|Gradient 1 - 1021 colors||Gradient 2 - 66 colors|
If both of the above images look about the same, then you are running a 256 color display and Netscape is dithering the image on the left to it's 216 colors. If the image on the left looks smooth but the image on the right looks all speckled, then you are running a high or true color display. The image on the left is a few simple gradients, saved in a low compression jpg format. In true color mode the gradient is very smooth and in high color mode it is still quite smooth (although the number of distinct colors falls to 419). The image on the right is a screen capture of the left image through 256 color mode.
I know its tempting to say phooey on anyone using only 256 colors, but keep in mind that a lot of people do just that. If your image is a photograph in jpg format there's not too much you can do. Photographs are simply going to look a little worse to those running 256 colors.
|Photo 1 - 20186 colors||Photo 2 - 61 colors|
Once again, if the images look about the same then you are in 256 color mode. If the image on the left looks significantly better than the image on the right then you are in high or true color mode. If this is the case then the image on the right is how people running 256 colors will see your picture. But, like I said, with photographs, there's not a whole heck of a lot you can do.
It's a very similar situation using gif images. Even though a gif image can only contain 256 colors, if they are not Netscape's colors, the image will get dithered... ...except when you view a single image through the browser. By that I mean not an image in a web page, but viewing the image directly. As an exercise, right click on the image Ball 1 and choose View Image (Netscape only). What you will then see is the browser displaying the image directly and not by way of a web page. Since the browser knows that no other image will be coming down the pike, it will relax it's 216 color rule and allow your computer to display whatever 256 colors it wants to.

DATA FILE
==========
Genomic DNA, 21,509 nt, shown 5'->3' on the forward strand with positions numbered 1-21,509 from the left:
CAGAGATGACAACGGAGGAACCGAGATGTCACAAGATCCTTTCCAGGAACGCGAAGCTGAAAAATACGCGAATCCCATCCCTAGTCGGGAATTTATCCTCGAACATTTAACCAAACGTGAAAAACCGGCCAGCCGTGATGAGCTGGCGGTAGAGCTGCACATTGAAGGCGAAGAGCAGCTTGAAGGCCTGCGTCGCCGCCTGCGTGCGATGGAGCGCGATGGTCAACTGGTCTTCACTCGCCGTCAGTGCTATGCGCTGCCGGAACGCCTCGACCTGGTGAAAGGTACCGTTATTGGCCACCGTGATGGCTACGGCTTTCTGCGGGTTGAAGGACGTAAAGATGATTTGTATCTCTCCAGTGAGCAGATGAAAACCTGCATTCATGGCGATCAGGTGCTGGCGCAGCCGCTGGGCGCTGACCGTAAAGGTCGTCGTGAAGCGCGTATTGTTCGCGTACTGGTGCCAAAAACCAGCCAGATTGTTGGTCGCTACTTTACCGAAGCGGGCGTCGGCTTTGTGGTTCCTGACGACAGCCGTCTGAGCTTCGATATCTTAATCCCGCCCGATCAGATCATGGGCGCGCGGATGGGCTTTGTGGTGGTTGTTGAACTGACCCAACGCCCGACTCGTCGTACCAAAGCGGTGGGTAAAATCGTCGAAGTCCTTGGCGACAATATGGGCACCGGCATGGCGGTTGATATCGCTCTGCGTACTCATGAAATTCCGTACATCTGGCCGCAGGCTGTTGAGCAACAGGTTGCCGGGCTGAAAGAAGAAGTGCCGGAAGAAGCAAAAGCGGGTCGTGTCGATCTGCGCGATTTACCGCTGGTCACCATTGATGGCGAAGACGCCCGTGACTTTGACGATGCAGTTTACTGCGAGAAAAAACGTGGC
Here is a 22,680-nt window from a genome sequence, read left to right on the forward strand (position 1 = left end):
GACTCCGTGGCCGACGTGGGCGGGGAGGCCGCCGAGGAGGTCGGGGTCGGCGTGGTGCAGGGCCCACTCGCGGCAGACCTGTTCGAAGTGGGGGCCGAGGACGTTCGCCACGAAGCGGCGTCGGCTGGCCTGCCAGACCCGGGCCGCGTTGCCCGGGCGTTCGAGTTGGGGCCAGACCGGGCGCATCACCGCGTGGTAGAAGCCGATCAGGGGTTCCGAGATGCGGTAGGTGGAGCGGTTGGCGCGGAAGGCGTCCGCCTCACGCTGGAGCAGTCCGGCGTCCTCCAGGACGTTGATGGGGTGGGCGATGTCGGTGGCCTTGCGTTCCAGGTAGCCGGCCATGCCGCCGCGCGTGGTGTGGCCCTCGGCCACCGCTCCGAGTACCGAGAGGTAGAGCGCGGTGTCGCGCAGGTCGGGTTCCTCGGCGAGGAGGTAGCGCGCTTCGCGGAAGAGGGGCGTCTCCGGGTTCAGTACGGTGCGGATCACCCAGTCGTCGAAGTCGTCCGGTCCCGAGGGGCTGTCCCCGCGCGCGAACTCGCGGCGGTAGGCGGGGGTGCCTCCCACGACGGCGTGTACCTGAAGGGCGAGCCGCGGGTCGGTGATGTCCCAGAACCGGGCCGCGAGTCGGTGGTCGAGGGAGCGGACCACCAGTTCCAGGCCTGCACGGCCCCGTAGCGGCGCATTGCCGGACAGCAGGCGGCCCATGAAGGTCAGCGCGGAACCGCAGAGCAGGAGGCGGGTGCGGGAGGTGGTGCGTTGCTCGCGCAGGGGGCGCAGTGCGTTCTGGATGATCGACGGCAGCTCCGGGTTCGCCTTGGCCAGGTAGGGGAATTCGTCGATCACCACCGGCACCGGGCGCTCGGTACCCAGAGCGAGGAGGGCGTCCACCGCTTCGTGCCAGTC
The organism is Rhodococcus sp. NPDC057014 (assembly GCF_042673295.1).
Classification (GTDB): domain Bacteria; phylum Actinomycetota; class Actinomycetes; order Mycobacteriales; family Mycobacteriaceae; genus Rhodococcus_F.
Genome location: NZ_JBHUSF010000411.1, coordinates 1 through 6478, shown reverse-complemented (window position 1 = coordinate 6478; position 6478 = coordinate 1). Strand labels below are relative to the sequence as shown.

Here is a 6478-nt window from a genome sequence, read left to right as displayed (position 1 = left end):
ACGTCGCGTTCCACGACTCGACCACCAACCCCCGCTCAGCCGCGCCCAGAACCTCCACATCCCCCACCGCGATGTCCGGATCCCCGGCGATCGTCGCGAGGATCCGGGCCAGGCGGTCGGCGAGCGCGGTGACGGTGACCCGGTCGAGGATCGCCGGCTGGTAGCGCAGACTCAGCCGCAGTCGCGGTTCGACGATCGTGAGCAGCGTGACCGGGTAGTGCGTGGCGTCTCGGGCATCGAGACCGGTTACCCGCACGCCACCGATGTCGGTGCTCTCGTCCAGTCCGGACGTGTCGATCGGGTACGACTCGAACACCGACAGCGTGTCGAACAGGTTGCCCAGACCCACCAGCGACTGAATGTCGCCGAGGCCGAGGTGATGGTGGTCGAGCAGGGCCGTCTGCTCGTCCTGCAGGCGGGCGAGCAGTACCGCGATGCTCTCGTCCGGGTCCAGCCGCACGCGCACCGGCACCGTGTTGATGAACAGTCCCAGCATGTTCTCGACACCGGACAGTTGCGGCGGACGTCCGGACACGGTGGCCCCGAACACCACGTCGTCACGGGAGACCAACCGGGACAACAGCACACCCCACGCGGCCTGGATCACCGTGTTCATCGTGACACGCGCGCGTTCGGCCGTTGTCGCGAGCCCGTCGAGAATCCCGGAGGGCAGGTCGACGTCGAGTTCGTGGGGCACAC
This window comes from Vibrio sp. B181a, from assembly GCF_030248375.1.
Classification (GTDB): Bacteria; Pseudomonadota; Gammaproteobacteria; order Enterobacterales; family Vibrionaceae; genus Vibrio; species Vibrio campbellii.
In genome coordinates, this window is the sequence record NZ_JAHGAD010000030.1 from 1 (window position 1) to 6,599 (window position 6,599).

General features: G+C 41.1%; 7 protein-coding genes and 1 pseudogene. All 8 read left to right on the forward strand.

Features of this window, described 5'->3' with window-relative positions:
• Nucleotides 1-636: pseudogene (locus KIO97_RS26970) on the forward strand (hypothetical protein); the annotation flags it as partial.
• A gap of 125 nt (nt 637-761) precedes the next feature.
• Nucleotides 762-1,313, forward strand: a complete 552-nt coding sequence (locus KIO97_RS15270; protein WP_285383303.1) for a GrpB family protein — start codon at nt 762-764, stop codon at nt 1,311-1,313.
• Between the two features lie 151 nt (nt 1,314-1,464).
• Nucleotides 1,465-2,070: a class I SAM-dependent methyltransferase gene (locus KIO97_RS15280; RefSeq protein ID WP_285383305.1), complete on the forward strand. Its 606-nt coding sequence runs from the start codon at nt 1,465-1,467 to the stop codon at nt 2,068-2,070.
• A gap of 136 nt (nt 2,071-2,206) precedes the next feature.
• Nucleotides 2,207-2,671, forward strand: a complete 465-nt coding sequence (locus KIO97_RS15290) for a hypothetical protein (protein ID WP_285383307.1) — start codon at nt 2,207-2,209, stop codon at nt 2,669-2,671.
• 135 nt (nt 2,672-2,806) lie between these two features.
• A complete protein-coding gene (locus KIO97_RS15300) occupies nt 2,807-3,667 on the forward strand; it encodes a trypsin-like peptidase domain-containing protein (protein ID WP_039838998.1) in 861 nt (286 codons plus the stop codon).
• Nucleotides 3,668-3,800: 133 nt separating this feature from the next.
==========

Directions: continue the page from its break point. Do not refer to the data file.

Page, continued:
|Ball 1 - 232 colors||Ball 2 - 62 colors|
One area where we can make a difference, is in drawings. Anything that doesn't contain a lot of gradients. Below are a couple of good examples.
|Flag 1 - 18 colors||Flag 2 - 28 colors||Flag 3 - 9 colors|
We have Image 1 and Image 2 just like the ones before. (depending on your browser and it's configuration). But now we have this third image. The third one should look just fine to everyone. It is nice and smooth even at 256 colors.
<< About Netscape's Colors (part 1) About Netscape's Colors (part 3) >>
|So, you want to make a Web Page!|
|Lessons: Intro 1 2 3 4 5 6 7 8 9 10 11 12 13 14 15 16 17 18 19 20 21 22 23 24 25 26|
|Index & Quick Reference Table of Contents ColorPicker BareBones HTML Guide|
|Color Charts Simple Font Widget Practice Exercises Where are my images?|
|Print version of this tutorial available - Get the PageTutor Book & CD|
|Tutorial reposted with permission, courtesy PageTutor.com|